Who Creates Jobs for Materials Planners?

Materials planner jobs are usually found within the manufacturing industry, either with a manufacturing company, or within the manufacturing department of a larger organization.



Materials Planner Jobs

Our job board below has "Materials Planner" postings in Canada, the United States, the United Kingdom and Australia. 

What Career Advancement Opportunities Are There?

If you demonstrate a strong work ethic, dedication, competence, and an interest in continuously challenging yourself professionally, you will have plenty of diverse opportunities to advance into roles of greater responsibility and pay as you gain experience.


For example, a typical career advancement path might be from an entry-level position or Assistant Materials Planner, to Materials Planner, to a management position such as Purchasing Manager, Supply Chain and Logistics Manger, or Operations Manager. You could also move into administrative roles, such as those found in Quality Control or Finance.


Success Tip: Some roles, such as those in Finance, may require additional education.



What are Careers Similar to “Materials Planner”?

Listed below are careers that may be in the same field, or they may involve many of the same skills, competencies and/or responsibilities as “Materials Planner”:


Cost Estimator

• Logistics Assistant

• Manufacturing Manager

• Materials Handling Engineer

• Operations Manager

• Purchaser

• Scheduler

• Supply Chain & Logistics Manager

• Supply Chain Consultant



What Scholarships Are There for Aspiring Materials Planners? 

The “Majors in Our Database Relevant for this Career” section below lists fields of study that are relevant to becoming a Materials Planner. You can search for relevant scholarships by finding those majors on our "Any Field of Study Scholarships” page.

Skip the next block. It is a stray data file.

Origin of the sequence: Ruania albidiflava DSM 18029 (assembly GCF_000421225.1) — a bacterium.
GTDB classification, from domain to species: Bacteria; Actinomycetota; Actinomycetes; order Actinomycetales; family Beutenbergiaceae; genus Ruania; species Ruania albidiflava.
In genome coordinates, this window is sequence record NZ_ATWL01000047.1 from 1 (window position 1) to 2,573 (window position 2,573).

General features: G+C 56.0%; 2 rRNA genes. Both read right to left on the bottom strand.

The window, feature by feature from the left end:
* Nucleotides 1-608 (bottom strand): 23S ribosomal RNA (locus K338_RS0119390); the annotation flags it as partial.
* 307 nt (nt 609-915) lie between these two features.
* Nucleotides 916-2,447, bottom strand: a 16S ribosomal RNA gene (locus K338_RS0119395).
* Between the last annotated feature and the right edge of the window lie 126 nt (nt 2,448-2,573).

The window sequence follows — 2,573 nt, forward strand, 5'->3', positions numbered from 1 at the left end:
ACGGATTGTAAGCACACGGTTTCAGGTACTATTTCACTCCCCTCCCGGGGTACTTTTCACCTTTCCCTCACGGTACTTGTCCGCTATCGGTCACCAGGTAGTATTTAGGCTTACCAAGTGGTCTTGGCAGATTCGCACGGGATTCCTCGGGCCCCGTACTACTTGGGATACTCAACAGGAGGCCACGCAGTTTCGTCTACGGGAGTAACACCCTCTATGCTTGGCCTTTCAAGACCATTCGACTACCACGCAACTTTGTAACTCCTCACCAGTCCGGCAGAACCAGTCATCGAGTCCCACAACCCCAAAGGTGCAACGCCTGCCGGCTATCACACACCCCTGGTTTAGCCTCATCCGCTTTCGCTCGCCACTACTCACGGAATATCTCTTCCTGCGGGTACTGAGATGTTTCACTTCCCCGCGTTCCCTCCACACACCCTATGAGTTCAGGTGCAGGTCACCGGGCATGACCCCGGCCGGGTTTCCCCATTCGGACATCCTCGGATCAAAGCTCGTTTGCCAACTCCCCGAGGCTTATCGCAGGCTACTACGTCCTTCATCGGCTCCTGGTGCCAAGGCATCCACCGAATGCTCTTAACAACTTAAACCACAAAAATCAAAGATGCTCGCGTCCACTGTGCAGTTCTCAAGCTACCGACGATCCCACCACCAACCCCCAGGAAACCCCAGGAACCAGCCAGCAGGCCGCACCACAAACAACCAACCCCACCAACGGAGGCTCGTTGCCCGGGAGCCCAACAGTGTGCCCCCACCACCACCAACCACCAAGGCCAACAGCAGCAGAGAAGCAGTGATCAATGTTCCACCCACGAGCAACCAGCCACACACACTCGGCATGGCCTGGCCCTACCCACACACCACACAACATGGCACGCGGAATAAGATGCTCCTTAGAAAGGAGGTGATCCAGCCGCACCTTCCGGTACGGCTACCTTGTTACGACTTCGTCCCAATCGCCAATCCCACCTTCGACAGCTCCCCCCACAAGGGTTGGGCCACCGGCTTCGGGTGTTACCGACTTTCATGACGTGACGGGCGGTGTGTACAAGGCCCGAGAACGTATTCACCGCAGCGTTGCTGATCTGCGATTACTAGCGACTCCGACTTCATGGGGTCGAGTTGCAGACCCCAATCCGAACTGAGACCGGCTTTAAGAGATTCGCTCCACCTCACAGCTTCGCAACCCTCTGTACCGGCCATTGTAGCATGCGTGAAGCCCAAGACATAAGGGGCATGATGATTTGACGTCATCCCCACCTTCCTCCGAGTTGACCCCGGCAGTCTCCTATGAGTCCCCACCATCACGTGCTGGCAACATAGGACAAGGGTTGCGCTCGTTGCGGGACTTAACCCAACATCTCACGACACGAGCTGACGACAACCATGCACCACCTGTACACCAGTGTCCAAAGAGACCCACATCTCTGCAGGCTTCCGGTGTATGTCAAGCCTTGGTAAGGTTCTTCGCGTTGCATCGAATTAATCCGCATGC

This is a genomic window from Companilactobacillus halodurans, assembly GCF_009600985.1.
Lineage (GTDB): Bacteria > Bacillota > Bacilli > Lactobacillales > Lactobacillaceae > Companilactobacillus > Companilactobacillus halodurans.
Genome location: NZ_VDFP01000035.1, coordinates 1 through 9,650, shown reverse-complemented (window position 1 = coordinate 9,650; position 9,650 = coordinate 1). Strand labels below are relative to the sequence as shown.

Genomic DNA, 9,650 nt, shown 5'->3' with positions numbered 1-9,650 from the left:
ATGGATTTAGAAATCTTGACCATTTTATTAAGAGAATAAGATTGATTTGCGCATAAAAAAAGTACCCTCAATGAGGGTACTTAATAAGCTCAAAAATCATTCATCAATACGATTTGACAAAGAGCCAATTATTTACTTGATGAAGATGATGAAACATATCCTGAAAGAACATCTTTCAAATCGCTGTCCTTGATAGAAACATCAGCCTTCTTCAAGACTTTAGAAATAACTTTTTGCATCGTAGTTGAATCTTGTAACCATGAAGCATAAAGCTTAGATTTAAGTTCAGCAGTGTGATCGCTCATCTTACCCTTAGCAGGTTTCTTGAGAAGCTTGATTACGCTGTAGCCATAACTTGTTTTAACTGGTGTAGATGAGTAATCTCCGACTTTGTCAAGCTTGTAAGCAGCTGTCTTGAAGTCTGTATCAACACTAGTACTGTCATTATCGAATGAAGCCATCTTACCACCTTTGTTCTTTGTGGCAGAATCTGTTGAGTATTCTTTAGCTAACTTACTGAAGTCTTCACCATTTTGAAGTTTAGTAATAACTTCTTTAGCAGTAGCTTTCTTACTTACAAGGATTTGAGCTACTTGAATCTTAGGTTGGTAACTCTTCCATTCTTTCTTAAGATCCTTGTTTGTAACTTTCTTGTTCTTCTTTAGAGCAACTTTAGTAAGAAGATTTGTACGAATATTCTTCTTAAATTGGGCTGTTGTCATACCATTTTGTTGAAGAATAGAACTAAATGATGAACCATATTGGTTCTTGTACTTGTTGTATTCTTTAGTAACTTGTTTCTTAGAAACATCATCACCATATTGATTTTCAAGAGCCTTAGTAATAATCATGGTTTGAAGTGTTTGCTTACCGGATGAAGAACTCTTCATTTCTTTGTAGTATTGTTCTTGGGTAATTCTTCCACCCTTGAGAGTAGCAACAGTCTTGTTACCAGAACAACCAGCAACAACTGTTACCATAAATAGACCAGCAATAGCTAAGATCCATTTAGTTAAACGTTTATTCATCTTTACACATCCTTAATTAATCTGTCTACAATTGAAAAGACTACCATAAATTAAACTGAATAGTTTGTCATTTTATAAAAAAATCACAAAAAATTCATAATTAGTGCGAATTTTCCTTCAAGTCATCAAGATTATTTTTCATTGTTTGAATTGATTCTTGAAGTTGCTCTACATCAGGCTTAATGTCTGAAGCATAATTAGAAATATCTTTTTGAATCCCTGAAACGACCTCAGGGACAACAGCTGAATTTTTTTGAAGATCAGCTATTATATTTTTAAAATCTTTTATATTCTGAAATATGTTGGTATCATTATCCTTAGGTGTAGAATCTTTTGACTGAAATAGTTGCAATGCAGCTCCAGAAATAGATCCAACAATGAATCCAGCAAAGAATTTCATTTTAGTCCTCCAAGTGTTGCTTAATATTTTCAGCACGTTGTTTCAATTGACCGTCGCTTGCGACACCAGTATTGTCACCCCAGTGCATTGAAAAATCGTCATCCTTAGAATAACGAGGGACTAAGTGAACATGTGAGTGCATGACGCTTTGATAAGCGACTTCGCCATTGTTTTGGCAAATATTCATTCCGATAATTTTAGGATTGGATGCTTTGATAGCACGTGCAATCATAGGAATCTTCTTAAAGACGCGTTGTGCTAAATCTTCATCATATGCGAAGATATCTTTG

Success Tip: Apply for any scholarships that you even barely qualify for, as there are millions of dollars of scholarships that go unused every year due to a lack of applicants!




Please consult the following resources to learn more about what it takes to become a materials planner:


• Occupations in Alberta: “Construction Estimator.” (n.d.). Alberta Government - Alberta Learning Information Service. Retrieved January 2, 2020.

• Occupational Outlook Handbook: “Buyers and Purchasing Agents.” (n.d.). United States Bureau of Labor Statistics. Retrieved March 7, 2017.

• Occupational Outlook Handbook: “Logisticians.” (n.d.). United States Bureau of Labor Statistics. Retrieved March 7, 2017.


Please Note: Some of the information used for this career guide was obtained from actual job postings, which due to their brief online presence are not listed here as references. 



Majors in Our Database Relevant for this Career

We have career guides for over 60 university majors in our database. Below we've outlined those that are most relevant to becoming a materials planner. Click on the links to see what else you can do with these majors!